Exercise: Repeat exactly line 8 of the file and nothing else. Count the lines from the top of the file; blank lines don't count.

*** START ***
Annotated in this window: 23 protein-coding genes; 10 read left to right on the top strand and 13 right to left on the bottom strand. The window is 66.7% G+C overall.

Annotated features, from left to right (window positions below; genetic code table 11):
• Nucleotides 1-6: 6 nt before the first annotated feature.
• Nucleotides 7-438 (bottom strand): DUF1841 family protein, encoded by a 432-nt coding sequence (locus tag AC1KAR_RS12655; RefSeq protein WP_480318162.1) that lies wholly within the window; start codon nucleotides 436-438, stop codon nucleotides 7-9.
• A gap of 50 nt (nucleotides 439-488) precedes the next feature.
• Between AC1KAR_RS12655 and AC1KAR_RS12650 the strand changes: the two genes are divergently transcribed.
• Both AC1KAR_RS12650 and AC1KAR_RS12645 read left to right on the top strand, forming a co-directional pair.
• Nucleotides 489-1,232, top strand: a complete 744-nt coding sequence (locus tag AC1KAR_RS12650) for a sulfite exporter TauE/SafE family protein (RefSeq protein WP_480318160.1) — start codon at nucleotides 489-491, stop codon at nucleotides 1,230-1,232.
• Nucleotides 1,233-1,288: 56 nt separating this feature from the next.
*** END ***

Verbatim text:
• Nucleotides 489-1,232, top strand: a complete 744-nt coding sequence (locus tag AC1KAR_RS12650) for a sulfite exporter TauE/SafE family protein (RefSeq protein WP_480318160.1) — start codon at nucleotides 489-491, stop codon at nucleotides 1,230-1,232.